Wednesday, July 24, 2013

Self-Awareness: Dealing with Reality

According to, the definition of the Peter Principle is, “An observation that in an organizational hierarchy, every employee will rise or get promoted to his or her level of incompetence."

I was not a good banker. There, I said it. When I was employed in a human resources capacity at TSYS, I always admired the bankers at Columbus Bank & Trust Company. TSYS was a high-tech company. Casual dress was the norm. But the bankers wore wingtip shoes and dressed in dark suits. That whole culture appealed to me, visually.

When I was asked if I wanted to move over to the banking side of the house, I said yes but I would be lying if I didn’t admit that there was some trepidation on my part. For starters, I majored in history. I never went near the business school when I was in college. But the recruiting pitch that I was given was that banking was all about relationships, so I thought I could do it. After all, I never had a problem getting along with people.

It was a challenge from the start. I will never forget the day they threw me to the wolves to work alone on the first Friday of the month. I was standing in the teller window counting money for a customer. In the left line about six-rows deep was a famous local chef.

“You shorted me five dollars,” he yelled up (the teller window was raised slightly) at me looking agitated.

I glanced at him and quickly looked away as if I was ‘Joe Cool.’ “You shorted my five dollars,” he yelled again more agitated than the first time in what seemed like a second and a half later.

That was my introduction to the banking industry.

However, working in banking was not solely an embarrassment. I did have some success in branch management. Being an Emergenetics (a brain-based approach to personality profiling) Associate has taught me that I am a concrete thinker, which means that I learn best when I have details, checklists, and formulas. At that time, just about all of the loans that I made were consumer loans. Consumer lending consisted of formulas and checklists.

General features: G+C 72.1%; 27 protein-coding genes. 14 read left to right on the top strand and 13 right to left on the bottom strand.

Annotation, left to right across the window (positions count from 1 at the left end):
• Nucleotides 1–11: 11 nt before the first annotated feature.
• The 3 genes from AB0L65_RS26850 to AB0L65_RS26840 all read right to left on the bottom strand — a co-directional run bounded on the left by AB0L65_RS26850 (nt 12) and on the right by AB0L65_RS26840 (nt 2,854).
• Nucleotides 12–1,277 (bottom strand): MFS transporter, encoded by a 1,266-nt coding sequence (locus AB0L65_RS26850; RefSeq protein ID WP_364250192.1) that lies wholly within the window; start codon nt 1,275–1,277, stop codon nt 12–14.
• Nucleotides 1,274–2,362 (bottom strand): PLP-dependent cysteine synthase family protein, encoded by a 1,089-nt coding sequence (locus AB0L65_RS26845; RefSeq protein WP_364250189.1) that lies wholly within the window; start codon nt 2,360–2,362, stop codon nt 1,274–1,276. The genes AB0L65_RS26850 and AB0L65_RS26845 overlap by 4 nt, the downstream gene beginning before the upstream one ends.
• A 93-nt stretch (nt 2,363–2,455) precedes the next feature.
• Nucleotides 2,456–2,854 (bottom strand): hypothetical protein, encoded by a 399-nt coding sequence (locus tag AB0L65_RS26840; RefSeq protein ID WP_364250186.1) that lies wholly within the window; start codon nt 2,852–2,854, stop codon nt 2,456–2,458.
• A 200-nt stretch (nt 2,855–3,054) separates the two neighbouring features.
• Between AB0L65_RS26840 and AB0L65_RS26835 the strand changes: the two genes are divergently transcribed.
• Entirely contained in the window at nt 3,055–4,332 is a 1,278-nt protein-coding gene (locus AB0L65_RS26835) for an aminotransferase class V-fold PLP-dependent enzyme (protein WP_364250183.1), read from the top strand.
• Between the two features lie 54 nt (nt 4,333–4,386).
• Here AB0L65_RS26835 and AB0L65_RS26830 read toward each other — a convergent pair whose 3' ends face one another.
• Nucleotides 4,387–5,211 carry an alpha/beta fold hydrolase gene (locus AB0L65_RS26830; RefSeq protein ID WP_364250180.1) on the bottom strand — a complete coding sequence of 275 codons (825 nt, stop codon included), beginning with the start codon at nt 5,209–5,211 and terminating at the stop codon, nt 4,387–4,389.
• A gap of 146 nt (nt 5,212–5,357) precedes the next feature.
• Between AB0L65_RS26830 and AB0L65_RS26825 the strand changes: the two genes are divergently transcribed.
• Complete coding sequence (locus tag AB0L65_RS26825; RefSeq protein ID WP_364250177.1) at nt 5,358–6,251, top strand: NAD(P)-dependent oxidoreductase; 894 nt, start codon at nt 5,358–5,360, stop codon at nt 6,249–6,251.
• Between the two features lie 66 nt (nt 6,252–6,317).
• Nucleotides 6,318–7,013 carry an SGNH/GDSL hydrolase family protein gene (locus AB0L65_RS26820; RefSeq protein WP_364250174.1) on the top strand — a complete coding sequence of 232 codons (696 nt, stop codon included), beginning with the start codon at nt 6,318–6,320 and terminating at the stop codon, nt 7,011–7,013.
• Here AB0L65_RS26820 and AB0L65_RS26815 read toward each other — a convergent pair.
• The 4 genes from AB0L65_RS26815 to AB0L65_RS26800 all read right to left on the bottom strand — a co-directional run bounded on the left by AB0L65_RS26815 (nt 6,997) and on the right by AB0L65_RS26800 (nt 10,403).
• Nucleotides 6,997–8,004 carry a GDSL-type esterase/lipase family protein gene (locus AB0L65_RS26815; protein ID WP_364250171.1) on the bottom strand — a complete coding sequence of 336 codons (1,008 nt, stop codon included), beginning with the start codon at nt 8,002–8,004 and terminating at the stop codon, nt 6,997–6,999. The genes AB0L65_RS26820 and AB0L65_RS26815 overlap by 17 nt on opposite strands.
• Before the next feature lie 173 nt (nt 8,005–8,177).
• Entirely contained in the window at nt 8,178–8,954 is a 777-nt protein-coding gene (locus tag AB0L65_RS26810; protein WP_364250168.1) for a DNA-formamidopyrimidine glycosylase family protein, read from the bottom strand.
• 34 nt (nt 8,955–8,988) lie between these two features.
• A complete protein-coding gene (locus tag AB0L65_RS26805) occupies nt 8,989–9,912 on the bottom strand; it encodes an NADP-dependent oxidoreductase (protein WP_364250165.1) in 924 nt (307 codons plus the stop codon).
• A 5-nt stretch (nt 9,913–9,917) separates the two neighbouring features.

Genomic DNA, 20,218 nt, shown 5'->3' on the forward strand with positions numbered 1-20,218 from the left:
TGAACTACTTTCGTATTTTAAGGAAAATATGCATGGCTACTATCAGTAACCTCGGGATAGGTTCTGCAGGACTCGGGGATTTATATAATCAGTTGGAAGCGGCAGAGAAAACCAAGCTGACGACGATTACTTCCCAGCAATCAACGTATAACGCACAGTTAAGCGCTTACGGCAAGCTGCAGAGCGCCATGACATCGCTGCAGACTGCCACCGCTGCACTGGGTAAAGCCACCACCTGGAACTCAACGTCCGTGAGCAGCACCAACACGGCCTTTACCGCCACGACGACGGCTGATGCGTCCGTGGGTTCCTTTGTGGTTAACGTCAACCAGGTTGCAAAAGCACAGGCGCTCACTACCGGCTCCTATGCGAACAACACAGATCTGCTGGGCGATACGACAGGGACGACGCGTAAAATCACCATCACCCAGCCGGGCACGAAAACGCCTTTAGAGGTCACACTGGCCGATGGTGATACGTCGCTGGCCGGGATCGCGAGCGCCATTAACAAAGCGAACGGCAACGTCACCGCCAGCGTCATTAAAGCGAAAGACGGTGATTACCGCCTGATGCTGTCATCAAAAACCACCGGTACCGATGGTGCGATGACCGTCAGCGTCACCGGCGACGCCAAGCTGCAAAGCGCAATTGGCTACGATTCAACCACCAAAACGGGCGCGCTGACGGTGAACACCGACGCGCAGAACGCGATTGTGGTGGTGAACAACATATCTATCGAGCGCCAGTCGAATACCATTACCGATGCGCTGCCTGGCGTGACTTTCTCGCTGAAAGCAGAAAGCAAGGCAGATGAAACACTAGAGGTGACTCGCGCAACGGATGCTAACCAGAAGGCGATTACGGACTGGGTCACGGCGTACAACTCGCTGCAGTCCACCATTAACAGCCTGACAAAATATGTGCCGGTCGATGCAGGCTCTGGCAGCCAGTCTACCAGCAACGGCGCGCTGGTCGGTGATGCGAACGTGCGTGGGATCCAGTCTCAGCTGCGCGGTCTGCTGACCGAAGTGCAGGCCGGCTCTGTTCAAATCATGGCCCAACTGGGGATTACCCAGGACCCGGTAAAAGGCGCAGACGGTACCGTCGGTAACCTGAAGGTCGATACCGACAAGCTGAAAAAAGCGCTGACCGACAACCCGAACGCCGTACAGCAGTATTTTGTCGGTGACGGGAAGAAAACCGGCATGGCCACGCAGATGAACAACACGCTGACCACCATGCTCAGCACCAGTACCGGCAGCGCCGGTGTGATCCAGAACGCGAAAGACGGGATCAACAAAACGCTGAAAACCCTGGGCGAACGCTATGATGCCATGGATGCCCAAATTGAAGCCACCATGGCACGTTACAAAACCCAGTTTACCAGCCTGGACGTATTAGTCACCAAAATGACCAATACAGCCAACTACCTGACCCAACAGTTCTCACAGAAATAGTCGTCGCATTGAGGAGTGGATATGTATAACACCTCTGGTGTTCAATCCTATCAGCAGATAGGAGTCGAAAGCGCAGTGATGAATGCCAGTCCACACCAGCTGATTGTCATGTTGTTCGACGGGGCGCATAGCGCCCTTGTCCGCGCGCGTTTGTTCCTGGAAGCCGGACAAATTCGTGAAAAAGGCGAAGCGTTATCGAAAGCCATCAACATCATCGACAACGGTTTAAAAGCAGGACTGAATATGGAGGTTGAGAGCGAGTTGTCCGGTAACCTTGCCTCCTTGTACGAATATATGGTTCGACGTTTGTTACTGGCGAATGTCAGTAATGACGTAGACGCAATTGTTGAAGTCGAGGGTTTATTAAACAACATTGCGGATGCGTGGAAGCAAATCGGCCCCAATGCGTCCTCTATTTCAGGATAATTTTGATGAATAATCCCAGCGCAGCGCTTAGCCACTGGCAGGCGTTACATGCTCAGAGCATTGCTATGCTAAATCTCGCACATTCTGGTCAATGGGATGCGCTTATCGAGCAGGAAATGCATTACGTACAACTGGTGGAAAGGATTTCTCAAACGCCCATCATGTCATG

But my career changed when I became an underwriter. Underwriting is vital to any financial institution. But I hated it. Underwriting is a very abstract and mostly left brain undertaking. I am not and abstract thinker, and I am certainly not left brain. In underwriting there were a lot of moving parts, and because there were not formulas, I simply could not connect the dots.

Going into the position, I really didn’t know what to expect. I did know that underwriting was the training ground to being a commercial lender, which was one of the most coveted and elite positions in the bank. I actually thought I was going to perform well. However, after about five months into the job, I realized that I was not going to be a proficient underwriter, and therefore I was not going to be a commercial lender. I had to face the reality. I was not good.

When you don’t enjoy your job, it affects your attitude. I loathed going to work every day. I didn’t want to get out of bed. And if truth be told, and I did, it was my fault and it was a learning experience that has shaped my philosophy of self-awareness.

It is because of my banking experience that I will never tell a child, let alone and adult, that he can be anything in life, if he puts his mind to it. That is simply not true. At the Jim Blanchard Forum several years ago, I stood up during a question and answer period, in front about 800 people, to ask bestselling author, Malcolm Gladwell, after he finished his talk on his bestselling book, Outliers, could a person be anything wanted to be in life. I was glad to hear Gladwell confirm my answer when he said, “Of course not, no matter how hard I tried, I am not an NBA basketball player.”

The Peter Principle doesn’t just exist in the workplace. I have also seen it in our schools. I can’t tell you how many times a student with no aptitude (or work ethic) for science or math has told me they are going to major in pre-med. Or the parent who thinks that his child should be the starting quarterback on the football team as a sophomore when the kid who is actually starting is being recruited by every major college in their region.

In order to be effective in anything, a person must understand who they are and who they are not. For many, including me, it is all a part of the journey. This is the only way to deal with your reality.

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